The Man Who Fell to Earth (1976)

 “Well I’m not a scientist. But I know all things begin and end in eternity.”

‘The Man Who Fell to Earth’, directed by Nicolas Roeg in 1976, is a British science fiction movie set mainly in New Mexico. David Bowie plays Thomas Jerome Newton, an alien from a desert planet who has crashed to Earth. In order to make money to finance a return journey, he enlists the help of a lawyer, Oliver Farnsworth, played by Buck Henry, with whom he sets up a technology company. In the meantime he starts a relationship with Mary-Lou, played by Candy Clark, who introduces him to gin and television which distracts him from his goal. Ultimately, the government, who have been monitoring him since his arrival, incarcerate and experiment on him, slowly bringing his dream of a return to his planet to an end. As with Roeg’s previous movies, particularly ‘Don’t Look Now’ and ‘Walkabout’, one of the more distinctive things about this film is the look. Roeg is a master at using colour and camera movements to unsettle and alienate, whilst his approach to flashbacks and fantasy sequences are also done in such a way as to disconcert the viewer. The whole film is about alienation, from the elliptical narrative to Bowie’s unusual and charismatic performance. The myths that this film have given rise to are indelibly tied to Bowie, to his adoption of a sequence of different characters in his musical career, and his fragile state of physical and mental health at the time the film was made. This knowledge certainly adds an edge to Roeg’s film, but it also may detract from the power of Bowie’s performance and the clear thought behind it. In short, it’s a hypnotic movie with a unique central performance that is slightly over-long. I’m also such a huge fan of ‘Don’t Look Now’, which I think is one of the greatest films ever made, I find it difficult to judge this with comparison with Roeg’s earlier and more consistent film.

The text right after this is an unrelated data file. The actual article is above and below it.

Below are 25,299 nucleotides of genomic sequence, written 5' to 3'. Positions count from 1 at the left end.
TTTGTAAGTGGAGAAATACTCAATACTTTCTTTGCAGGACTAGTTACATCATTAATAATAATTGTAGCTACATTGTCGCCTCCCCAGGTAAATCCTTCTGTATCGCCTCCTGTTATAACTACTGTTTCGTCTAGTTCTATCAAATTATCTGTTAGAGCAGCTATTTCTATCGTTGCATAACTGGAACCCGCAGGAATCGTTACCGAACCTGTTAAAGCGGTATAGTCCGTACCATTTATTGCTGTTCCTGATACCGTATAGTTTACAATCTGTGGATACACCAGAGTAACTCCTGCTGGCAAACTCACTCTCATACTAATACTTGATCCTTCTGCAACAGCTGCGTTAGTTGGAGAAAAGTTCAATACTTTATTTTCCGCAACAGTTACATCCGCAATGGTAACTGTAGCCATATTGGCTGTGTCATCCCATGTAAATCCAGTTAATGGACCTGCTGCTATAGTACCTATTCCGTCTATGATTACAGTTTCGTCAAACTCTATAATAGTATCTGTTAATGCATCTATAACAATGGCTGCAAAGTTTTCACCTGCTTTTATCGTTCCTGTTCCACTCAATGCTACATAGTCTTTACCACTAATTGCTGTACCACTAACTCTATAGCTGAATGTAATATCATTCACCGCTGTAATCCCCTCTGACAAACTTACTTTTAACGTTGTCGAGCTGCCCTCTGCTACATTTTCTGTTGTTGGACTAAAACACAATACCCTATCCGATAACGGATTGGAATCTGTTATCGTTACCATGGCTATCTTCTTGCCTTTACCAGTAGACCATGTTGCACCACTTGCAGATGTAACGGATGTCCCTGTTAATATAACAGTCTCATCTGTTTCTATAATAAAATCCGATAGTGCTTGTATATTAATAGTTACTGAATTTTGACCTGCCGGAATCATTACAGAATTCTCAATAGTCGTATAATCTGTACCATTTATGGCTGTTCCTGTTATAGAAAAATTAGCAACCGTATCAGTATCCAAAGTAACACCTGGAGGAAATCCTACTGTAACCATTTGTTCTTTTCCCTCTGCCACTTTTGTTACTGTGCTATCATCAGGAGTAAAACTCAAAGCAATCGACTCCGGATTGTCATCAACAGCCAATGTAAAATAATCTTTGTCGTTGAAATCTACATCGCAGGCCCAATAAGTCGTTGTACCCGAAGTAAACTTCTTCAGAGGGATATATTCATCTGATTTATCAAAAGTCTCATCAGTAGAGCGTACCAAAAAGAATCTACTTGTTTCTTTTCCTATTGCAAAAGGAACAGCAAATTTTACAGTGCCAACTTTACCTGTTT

Would I recommend it? Yes – it seems that a large number of auteur directors often end up making a distinctive science fiction film: Kubrick’s ‘2001: A Space Odyssey’, Tarkovsky’s ‘Solaris‘ and Fellini’s ‘8 ½’ spring to mind (whilst ‘8 ½’ clearly isn’t a science fiction film per se, the film-within-a-film is, and the scenes based on the set of the internal movie are reminiscent of Roeg’s). I’d watch with ‘8 ½’, partly because it’s so much fun, and partly because it gives an interesting layer to the filmmaking process behind ‘The Man Who Fell to Earth’.


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